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In the middle of the night, you’re sleeping soundly when suddenly a painful cramp seizes your calf muscle. Leg or foot cramps are common during the last 3 months of pregnancy when you’re resting or asleep.
Muscle fatigue, impaired circulation and pressure on the nerves of the legs are all possible causes.
If a cramp wakes you up, hop out of bed and stand on that leg. Letting the floor help you, gently flex your foot and slowly stretch out the muscle.
Stretching your legs before bedtime may reduce cramping while you sleep. Support hose, leg elevation and drinking lots of fluids may also help to reduce leg cramps.
In some cases, cramps are be caused by a mineral imbalance—too little or too much calcium or magnesium—in your diet. They can also be caused by too much phosphorus, which is found in soft drinks, processed meats and snack foods.
Check your diet to be sure you are eating lots of fruits, vegetables, whole grains and nuts or dairy products. If you have severe or prolonged leg pain, consult your healthcare provider.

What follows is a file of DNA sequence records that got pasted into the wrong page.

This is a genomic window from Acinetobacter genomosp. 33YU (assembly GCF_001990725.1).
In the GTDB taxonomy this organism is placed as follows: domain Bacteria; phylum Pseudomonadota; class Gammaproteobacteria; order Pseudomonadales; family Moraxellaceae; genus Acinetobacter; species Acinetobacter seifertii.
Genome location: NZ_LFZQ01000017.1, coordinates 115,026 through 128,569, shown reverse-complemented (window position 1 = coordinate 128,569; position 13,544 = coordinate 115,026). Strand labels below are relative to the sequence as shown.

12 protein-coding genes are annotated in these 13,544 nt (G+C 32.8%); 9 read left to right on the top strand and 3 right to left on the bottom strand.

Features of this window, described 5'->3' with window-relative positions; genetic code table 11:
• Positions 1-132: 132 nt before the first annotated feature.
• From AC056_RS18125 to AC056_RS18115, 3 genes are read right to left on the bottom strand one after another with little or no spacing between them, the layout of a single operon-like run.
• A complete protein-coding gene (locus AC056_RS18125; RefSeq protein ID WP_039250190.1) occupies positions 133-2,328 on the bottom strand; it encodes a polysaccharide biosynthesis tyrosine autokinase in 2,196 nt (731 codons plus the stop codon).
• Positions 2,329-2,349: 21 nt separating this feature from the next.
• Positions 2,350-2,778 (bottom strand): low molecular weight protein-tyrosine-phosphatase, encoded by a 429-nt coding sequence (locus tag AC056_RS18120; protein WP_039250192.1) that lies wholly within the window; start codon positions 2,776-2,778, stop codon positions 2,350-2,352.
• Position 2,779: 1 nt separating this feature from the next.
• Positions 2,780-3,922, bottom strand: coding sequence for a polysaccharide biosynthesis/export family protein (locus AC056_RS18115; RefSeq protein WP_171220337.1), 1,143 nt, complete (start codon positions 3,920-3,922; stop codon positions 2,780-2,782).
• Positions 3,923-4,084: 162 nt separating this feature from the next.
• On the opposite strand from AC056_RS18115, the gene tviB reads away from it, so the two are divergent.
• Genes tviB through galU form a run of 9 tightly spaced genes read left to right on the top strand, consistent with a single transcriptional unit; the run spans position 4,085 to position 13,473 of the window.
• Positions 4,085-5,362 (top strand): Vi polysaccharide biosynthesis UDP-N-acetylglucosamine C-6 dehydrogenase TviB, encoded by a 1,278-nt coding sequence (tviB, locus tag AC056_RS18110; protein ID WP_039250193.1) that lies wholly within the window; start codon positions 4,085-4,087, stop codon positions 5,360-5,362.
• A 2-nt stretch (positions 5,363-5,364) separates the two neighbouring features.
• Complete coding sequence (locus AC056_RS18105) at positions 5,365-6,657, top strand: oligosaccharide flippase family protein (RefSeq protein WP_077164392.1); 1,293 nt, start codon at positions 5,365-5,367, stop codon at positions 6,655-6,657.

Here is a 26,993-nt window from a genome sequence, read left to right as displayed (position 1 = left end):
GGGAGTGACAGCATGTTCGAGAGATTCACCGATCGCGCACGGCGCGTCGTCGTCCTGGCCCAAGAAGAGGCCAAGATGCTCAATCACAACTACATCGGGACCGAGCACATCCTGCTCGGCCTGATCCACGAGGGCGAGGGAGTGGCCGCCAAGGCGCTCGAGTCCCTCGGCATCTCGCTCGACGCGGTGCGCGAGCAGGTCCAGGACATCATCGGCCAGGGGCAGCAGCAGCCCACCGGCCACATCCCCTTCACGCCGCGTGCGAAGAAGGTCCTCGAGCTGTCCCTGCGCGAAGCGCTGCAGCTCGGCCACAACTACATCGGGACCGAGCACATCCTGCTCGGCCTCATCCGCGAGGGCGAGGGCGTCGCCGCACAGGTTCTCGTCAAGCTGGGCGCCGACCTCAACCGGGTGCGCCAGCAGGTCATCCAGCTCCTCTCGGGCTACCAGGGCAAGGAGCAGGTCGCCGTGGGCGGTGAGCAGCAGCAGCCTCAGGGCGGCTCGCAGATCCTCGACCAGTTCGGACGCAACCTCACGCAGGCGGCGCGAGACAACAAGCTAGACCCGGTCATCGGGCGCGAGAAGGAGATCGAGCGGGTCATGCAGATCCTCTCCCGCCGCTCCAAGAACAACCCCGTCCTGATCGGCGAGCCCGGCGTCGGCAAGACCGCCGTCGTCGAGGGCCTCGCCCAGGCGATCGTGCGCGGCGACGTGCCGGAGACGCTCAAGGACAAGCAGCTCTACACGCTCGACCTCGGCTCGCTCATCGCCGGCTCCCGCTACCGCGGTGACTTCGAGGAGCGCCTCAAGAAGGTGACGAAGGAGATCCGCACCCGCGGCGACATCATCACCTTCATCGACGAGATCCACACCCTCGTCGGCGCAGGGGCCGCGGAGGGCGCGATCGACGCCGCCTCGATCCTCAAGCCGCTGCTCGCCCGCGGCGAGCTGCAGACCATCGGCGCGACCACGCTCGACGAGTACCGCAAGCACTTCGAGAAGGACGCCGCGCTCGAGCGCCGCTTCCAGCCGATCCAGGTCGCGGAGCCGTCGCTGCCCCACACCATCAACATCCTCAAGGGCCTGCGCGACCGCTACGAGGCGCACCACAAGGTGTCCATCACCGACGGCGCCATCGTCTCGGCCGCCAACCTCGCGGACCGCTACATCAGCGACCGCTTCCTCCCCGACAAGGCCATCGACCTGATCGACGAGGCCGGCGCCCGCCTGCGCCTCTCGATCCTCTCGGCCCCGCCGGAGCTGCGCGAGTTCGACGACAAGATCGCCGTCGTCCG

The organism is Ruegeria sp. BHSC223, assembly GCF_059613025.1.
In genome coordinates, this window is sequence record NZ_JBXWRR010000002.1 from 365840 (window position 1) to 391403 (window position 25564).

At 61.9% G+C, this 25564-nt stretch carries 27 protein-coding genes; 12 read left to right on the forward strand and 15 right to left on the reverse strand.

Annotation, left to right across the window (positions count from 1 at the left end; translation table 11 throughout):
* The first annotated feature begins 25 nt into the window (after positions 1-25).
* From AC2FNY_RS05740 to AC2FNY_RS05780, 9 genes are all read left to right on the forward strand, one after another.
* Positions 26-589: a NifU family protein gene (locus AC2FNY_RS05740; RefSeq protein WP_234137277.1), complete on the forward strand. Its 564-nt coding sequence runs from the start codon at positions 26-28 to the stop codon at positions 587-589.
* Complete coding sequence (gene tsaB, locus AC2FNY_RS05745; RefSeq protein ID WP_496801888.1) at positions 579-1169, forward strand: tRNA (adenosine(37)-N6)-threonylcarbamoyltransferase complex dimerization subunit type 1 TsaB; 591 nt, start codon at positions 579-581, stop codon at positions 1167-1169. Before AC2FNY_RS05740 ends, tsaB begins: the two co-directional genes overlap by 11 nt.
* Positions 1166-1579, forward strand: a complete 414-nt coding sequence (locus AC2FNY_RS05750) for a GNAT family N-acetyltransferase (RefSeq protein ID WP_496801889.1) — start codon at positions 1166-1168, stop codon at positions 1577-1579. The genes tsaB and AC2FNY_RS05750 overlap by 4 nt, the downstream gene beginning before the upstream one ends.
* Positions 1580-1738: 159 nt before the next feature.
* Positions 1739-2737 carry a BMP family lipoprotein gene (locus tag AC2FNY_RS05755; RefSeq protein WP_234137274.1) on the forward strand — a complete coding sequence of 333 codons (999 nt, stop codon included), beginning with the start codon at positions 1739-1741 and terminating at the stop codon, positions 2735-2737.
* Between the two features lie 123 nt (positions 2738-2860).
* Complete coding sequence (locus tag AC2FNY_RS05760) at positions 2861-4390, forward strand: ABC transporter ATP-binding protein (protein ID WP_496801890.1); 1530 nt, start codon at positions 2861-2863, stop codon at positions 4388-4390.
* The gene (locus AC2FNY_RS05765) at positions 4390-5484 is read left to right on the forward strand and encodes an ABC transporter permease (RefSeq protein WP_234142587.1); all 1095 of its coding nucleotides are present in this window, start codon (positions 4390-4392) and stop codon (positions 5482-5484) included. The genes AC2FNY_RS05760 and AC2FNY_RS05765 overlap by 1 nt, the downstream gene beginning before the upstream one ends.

Pregnancy has many joys—one of which most certainly is not hemorrhoids. The amount of blood your heart is pumping increases significantly during pregnancy and can cause veins to swell, both in your legs and your rectum. Hemorrhoids are varicose (swollen) veins of the rectum, and they can cause itching, pain or bleeding.
Swelling, which causes hemorrhoids, is normal in pregnancy, and usually occurs in the legs. (If your hands or face swell, let your doctor know.)
If you’re bothered by hemorrhoids or by varicose veins in your legs, there are ways to feel better.
You can reduce the swollen veins in your legs with these 5 strategies:
- Elevate your legs whenever possible.
- Rest on your side.
- Don’t wear tight stockings or socks.
- Try not to cross your legs when sitting and, if you must sit a lot, stand up and move around from time to time.
- Try gentle exercise, especially walking, swimming or riding an exercise bike.
Constipation, also common in pregnancy, can make hemorrhoids worse. A high-fiber diet, plenty of liquids and daily exercise will keep both constipation and hemorrhoids under control.
Check with your health care provider before turning to any over-the-counter medication for hemorrhoids or swelling. And take heart: things will improve after your baby is born!